Public demands politicians who challenge status quo
There's a growing recognition that politicians need not be in Government to be useful, writes Stephen Donnelly
Published 01/06/2014 | 02:30
There's been a lot of talk in recent days about the rise of the Independents. The Establishment consensus, that it's a protest vote, is only partly true. There is another, more interesting, change at work in Ireland: the breakdown of trust in traditional politics and the demand for public representatives who speak the truth.
The body politic's pretty freaked out right now. Labour's share of local Government seats has fallen by nearly two thirds. It has no MEPs. Its leader is gone, and the corridors of Leinster House are thick with plots. Fine Gael's performance received less media attention but was still pretty stark, with its share of local Government seats falling by nearly 30 per cent. The Taoiseach looked decidedly uncomfortable during Leader's Questions, and on Wednesday was promising to end the debacle of taking medical cards from sick children.
Fianna Fail fared OK. Its European Election result was dismal, with only one MEP elected. But just six years after laying waste to our beautiful island, it has been voted back in as the biggest party in local Government.
The Left did very well. Between them, the smaller left-wing parties nearly doubled their share of local Government seats. Sinn Fein is the talk of the town ... every town in fact ... as last week it more than doubled its share of seats in the Republic, and won MEP seats in all four electoral regions on the island.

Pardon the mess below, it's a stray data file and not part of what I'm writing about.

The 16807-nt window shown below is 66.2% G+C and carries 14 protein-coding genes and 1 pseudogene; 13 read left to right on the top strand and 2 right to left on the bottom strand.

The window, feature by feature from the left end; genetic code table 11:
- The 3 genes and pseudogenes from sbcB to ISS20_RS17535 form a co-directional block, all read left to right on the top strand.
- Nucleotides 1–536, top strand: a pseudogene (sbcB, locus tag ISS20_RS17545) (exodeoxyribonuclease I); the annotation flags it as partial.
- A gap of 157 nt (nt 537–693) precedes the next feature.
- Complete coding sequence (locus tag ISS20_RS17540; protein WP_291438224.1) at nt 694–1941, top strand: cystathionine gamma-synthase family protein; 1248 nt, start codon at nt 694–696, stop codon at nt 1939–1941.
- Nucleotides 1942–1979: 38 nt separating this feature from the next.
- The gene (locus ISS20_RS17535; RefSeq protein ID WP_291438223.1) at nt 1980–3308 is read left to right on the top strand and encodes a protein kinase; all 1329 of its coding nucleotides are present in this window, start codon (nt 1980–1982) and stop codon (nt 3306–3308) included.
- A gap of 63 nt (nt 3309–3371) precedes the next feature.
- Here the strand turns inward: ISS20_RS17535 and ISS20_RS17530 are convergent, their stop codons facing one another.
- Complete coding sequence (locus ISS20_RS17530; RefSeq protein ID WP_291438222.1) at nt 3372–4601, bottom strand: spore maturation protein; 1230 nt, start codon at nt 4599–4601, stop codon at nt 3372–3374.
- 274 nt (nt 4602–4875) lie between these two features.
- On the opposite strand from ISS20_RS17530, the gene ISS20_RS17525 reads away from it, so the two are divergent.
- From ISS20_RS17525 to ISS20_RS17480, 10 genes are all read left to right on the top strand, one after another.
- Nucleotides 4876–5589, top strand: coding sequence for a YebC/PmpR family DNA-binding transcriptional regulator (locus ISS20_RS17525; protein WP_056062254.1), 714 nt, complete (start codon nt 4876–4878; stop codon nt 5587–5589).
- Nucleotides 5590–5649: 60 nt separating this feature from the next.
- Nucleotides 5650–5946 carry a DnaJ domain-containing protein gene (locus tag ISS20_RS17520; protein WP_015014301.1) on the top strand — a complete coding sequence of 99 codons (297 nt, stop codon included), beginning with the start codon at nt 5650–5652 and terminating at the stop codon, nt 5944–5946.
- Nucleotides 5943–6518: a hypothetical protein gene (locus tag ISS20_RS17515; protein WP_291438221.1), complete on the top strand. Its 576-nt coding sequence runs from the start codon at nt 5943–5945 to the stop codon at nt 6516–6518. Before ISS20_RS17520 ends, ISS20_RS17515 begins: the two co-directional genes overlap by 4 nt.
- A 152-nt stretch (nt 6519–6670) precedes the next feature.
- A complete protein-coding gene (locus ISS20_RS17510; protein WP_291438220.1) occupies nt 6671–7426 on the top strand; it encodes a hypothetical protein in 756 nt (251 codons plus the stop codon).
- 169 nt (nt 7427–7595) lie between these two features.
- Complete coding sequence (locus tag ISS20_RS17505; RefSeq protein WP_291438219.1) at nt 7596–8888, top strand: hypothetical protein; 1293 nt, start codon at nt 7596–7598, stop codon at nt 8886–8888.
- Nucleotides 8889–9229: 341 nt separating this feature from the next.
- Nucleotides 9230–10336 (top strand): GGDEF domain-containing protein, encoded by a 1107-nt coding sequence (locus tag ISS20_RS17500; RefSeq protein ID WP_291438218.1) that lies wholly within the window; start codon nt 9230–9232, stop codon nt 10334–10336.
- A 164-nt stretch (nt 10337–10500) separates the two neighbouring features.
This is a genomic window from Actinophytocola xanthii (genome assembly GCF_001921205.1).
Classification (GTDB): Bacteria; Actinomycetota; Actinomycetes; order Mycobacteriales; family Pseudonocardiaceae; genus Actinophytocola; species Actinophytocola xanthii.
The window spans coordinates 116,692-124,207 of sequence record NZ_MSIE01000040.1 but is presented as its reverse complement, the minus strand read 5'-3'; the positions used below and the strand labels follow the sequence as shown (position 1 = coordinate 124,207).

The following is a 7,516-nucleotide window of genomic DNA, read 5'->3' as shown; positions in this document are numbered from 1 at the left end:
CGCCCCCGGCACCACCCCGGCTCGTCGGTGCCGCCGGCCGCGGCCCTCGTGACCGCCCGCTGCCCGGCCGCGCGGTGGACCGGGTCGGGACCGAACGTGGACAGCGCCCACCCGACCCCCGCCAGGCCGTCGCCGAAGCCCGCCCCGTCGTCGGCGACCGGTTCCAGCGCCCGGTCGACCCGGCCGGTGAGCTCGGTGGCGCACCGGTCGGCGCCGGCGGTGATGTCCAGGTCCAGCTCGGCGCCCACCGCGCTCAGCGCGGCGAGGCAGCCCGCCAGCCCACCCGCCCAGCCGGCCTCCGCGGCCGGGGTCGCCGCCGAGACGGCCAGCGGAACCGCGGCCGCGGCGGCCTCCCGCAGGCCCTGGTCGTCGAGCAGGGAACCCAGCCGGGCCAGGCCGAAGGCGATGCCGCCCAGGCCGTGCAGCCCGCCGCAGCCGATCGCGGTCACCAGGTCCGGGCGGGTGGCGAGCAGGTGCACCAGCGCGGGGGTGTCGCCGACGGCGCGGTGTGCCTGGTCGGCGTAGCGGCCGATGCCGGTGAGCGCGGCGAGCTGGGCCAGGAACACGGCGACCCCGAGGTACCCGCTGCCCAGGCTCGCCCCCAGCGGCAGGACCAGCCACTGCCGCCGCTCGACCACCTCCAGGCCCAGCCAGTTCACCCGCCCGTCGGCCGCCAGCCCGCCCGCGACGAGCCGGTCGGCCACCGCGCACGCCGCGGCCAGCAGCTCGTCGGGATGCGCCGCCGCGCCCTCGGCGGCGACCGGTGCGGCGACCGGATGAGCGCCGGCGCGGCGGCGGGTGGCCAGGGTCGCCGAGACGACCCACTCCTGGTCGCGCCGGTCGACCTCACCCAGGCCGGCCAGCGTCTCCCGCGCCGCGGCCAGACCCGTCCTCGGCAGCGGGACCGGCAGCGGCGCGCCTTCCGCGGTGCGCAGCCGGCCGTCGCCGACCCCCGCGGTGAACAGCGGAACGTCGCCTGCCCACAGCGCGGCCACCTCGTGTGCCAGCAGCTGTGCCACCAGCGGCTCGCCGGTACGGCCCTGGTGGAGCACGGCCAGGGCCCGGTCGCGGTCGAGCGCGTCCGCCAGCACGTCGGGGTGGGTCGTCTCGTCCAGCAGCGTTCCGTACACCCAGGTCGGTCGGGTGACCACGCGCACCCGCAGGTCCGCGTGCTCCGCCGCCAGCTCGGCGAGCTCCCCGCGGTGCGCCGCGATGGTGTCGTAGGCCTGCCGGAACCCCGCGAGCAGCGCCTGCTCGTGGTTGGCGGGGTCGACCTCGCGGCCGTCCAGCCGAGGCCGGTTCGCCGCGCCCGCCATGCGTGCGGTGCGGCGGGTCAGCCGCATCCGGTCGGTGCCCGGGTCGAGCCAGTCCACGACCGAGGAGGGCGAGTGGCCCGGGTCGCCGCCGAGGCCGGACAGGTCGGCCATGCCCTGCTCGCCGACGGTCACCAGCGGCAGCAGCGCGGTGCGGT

And then there are the Independents. Three of our 11 MEPs are now Independent. The Independent share of local Government seats rose by over a fifth. If you strip out town councillors from the 2009 figures (to more accurately compare the new councillors to their 2009 equivalents), then the Independent share of seats increased by nearly half. More than one in five council seats are now held by Independent councillors. In some regions the share is a lot higher. More than a third of Wicklow's councillors are now Independent, with new-comer and Independent Jennifer Whitmore topping the poll with nearly 30 per cent of the vote. No other Western democracy has anything close to this level of Independent political representation.
Independent politicians do not form a cohesive block. They cannot govern. They do not sign up to a set of common values. Why then, have so many of them been elected to run local Government?
The Taoiseach described the election as a 'vote of anger'. Of course that's part of it. Just like for Sinn Fein and the smaller parties on the Left. Just like for Fine Gael and Labour in 2011. But there's plenty of anger in other countries and they're not voting for Independent politicians. So what's going on?
Part of the answer is trust, or the complete lack of it. Political scientists regard Ireland as having the most centralised Government in the developed world. We elect 166 TDs, then 17 of them form the Cabinet and make all the decisions for the next five years. The other 149 TDs have virtually no ability to effect change compared to parliamentarians in other countries. Those in the parties are given strict scripts. Speak against the party, and you're in serious trouble. Vote against the party, and you're out.